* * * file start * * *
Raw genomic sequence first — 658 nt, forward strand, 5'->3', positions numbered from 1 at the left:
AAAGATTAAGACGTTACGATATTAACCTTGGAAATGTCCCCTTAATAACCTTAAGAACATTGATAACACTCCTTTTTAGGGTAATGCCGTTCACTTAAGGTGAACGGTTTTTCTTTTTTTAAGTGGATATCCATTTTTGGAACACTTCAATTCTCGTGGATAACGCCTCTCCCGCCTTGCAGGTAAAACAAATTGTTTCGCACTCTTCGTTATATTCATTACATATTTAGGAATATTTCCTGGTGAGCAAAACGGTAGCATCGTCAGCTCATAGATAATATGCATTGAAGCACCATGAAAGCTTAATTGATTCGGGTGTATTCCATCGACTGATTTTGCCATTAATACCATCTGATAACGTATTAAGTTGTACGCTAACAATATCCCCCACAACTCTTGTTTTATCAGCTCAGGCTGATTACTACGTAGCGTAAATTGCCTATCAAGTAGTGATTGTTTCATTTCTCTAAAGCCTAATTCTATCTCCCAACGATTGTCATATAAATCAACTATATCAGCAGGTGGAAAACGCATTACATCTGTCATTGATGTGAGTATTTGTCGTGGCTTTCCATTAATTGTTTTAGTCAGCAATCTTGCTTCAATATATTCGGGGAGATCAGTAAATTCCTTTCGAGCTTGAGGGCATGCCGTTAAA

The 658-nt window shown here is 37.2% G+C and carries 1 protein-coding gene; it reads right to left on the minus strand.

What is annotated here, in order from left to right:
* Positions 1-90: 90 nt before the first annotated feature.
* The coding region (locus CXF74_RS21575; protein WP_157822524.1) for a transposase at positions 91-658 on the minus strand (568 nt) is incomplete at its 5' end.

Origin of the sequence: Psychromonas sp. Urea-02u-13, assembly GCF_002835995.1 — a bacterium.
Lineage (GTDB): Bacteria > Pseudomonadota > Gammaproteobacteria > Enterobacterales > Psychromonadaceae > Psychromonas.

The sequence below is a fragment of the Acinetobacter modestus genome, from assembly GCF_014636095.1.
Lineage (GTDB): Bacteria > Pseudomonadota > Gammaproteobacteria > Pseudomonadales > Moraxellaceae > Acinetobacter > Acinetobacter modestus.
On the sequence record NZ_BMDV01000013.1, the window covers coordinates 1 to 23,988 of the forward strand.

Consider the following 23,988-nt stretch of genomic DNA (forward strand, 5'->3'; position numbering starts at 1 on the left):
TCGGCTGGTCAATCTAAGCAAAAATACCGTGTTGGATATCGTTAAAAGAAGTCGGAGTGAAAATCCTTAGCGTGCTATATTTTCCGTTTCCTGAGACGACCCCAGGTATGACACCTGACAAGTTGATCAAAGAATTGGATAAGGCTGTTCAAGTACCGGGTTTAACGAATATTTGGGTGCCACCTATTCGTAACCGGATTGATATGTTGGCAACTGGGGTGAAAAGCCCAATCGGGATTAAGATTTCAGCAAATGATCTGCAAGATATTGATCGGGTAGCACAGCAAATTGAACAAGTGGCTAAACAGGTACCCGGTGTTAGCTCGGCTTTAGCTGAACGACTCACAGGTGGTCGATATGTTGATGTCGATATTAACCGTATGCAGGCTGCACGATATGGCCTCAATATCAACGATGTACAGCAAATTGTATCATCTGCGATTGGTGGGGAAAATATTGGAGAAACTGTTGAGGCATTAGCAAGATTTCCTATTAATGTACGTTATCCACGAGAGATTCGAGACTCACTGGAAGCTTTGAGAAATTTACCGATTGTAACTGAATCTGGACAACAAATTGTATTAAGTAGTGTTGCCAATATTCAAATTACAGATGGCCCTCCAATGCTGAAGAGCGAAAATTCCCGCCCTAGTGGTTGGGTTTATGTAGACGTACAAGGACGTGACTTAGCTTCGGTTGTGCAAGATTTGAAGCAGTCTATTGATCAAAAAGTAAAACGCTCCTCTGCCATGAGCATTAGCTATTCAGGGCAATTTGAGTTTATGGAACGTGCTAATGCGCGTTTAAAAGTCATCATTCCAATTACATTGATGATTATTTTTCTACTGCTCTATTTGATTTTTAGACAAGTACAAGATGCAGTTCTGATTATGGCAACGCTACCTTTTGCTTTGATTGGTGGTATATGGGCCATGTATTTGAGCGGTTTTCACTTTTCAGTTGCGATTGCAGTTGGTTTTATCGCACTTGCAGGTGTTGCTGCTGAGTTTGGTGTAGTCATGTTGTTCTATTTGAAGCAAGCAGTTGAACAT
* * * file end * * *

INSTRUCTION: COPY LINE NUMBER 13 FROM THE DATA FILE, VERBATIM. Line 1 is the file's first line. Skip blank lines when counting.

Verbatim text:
TCGGCTGGTCAATCTAAGCAAAAATACCGTGTTGGATATCGTTAAAAGAAGTCGGAGTGAAAATCCTTAGCGTGCTATATTTTCCGTTTCCTGAGACGACCCCAGGTATGACACCTGACAAGTTGATCAAAGAATTGGATAAGGCTGTTCAAGTACCGGGTTTAACGAATATTTGGGTGCCACCTATTCGTAACCGGATTGATATGTTGGCAACTGGGGTGAAAAGCCCAATCGGGATTAAGATTTCAGCAAATGATCTGCAAGATATTGATCGGGTAGCACAGCAAATTGAACAAGTGGCTAAACAGGTACCCGGTGTTAGCTCGGCTTTAGCTGAACGACTCACAGGTGGTCGATATGTTGATGTCGATATTAACCGTATGCAGGCTGCACGATATGGCCTCAATATCAACGATGTACAGCAAATTGTATCATCTGCGATTGGTGGGGAAAATATTGGAGAAACTGTTGAGGCATTAGCAAGATTTCCTATTAATGTACGTTATCCACGAGAGATTCGAGACTCACTGGAAGCTTTGAGAAATTTACCGATTGTAACTGAATCTGGACAACAAATTGTATTAAGTAGTGTTGCCAATATTCAAATTACAGATGGCCCTCCAATGCTGAAGAGCGAAAATTCCCGCCCTAGTGGTTGGGTTTATGTAGACGTACAAGGACGTGACTTAGCTTCGGTTGTGCAAGATTTGAAGCAGTCTATTGATCAAAAAGTAAAACGCTCCTCTGCCATGAGCATTAGCTATTCAGGGCAATTTGAGTTTATGGAACGTGCTAATGCGCGTTTAAAAGTCATCATTCCAATTACATTGATGATTATTTTTCTACTGCTCTATTTGATTTTTAGACAAGTACAAGATGCAGTTCTGATTATGGCAACGCTACCTTTTGCTTTGATTGGTGGTATATGGGCCATGTATTTGAGCGGTTTTCACTTTTCAGTTGCGATTGCAGTTGGTTTTATCGCACTTGCAGGTGTTGCTGCTGAGTTTGGTGTAGTCATGTTGTTCTATTTGAAGCAAGCAGTTGAACAT